(Posted by Olive on behalf of Heike)
The week before last, I was one of an army of geoscientists travelling to Vienna from Europe and the world for the General Assembly of the European Geophysical Union (EGU). And of course, we are all aware of climate change. There was a talk on “The carbon footprint of academic travelling – assessing the sustainability of different ways of travelling to the EGU Assembly”. Too late, since most of us had already come by plane.
There also was a debate with the title “The carbon footprint of EGU is bigger than necessary”. I didn’t go. I suspect the potentially interesting question in this debate — “What is necessary?” — was not addressed.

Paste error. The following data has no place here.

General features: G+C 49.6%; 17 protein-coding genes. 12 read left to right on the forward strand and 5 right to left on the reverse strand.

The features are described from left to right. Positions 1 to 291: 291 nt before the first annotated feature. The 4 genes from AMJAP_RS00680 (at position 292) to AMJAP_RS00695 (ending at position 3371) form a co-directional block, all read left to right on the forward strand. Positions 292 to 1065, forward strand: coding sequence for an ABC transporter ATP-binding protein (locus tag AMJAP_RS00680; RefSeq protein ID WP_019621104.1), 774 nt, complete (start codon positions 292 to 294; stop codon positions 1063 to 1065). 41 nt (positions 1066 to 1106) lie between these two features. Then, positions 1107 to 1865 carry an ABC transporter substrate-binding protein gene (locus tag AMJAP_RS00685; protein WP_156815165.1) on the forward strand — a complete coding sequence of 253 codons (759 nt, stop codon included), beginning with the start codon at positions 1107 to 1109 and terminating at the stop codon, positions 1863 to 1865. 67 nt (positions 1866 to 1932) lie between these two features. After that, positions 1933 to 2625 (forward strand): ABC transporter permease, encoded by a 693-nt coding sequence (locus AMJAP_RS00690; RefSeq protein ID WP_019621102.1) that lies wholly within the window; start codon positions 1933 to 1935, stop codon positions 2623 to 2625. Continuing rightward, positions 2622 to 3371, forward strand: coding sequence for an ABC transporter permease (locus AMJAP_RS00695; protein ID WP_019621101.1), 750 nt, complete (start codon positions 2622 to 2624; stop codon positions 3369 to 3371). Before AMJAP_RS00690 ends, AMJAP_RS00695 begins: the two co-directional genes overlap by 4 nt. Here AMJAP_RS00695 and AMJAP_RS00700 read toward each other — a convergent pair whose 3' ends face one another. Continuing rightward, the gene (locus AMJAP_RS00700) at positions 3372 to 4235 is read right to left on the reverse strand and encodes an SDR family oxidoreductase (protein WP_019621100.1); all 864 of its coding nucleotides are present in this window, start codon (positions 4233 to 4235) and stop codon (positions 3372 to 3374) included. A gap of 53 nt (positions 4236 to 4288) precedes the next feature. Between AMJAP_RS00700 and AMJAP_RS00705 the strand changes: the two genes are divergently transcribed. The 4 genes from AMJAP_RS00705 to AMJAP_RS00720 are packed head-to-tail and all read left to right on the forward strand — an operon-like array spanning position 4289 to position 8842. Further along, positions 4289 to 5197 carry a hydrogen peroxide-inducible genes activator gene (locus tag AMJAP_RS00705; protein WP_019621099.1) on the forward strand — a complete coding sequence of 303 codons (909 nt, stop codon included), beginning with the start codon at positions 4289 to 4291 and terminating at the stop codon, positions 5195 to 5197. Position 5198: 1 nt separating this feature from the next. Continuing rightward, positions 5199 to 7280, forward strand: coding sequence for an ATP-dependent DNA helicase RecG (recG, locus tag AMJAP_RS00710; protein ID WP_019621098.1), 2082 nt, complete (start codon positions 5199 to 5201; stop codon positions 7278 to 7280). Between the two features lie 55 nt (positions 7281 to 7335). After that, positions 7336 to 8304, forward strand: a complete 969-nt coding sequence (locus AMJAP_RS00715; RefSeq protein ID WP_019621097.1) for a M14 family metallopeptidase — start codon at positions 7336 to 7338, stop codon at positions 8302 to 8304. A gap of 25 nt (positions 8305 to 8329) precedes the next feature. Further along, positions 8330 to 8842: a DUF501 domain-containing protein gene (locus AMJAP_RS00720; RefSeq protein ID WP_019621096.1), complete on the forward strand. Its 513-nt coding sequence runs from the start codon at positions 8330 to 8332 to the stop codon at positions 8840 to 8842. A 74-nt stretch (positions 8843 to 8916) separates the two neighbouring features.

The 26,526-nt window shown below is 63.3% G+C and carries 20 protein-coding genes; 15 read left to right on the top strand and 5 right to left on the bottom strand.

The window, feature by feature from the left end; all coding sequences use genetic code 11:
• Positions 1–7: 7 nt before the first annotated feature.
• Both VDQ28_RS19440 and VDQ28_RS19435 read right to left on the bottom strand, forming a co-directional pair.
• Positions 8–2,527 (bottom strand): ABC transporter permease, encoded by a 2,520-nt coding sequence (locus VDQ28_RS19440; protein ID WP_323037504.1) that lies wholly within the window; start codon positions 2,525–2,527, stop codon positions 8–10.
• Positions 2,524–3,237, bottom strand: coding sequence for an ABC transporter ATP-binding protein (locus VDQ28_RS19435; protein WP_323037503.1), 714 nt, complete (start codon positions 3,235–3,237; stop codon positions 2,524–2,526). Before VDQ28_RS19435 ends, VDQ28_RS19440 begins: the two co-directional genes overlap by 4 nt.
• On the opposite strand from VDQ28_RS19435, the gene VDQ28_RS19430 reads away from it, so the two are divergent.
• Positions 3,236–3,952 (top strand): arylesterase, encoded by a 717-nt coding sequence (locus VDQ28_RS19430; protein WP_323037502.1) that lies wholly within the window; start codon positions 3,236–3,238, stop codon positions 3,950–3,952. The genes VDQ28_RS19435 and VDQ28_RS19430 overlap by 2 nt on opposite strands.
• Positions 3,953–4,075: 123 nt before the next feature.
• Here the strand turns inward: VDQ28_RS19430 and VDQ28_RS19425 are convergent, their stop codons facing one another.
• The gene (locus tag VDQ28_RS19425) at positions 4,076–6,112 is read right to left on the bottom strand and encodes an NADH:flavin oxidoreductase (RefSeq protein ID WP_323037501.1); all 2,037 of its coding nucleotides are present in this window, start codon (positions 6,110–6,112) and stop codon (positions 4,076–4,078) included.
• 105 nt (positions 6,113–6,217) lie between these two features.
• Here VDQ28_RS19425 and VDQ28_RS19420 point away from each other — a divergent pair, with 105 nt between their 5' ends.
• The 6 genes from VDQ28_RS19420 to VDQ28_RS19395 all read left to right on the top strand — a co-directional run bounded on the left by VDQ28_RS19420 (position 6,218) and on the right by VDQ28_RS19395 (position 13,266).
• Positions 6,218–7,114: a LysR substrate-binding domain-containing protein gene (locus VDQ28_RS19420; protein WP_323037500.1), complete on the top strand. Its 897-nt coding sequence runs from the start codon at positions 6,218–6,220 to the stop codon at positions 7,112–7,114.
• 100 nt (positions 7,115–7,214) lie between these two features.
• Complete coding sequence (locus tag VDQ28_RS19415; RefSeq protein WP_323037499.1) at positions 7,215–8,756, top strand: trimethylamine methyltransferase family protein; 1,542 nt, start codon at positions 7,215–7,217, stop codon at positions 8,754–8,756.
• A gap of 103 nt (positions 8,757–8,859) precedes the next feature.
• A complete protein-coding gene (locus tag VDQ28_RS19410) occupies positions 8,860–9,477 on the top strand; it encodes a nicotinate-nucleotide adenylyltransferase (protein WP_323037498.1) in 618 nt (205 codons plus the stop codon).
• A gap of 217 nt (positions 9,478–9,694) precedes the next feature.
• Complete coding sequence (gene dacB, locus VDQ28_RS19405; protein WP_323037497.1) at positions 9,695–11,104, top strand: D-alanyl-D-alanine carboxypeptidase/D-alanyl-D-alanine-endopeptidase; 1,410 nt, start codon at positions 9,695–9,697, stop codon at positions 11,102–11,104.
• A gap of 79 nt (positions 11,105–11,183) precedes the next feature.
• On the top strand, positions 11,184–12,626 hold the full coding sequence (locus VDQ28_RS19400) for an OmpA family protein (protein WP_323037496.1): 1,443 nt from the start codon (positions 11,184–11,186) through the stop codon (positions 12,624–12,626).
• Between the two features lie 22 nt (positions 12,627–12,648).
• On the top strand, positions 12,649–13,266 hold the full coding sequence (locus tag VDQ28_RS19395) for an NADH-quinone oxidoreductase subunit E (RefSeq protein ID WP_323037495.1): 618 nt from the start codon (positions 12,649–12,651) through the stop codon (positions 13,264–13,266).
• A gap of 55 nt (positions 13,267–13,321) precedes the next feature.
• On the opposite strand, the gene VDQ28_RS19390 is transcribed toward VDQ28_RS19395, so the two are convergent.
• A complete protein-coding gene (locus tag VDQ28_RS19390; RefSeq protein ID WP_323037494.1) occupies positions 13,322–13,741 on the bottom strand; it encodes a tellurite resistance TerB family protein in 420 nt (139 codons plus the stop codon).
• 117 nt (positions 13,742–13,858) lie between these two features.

Is the EGU assembly itself necessary? Of course it is nice to meet colleagues in person. Yes, when people chat over a glass of wine at the poster session, chances are that new science emerges that would not have come into the world without that poster session (or without that wine). And for me personally, talking to people informally about the launch of my new Journal, Nature Geoscience, is very helpful.
In the end, do 4,200 oral presentations and 6,700 posters justify 8,000 participants’ travel emissions? The bottomline of EGU sounds reasonable. But necessary? No. Necessary it is not.
Chief Editor, Nature Geoscience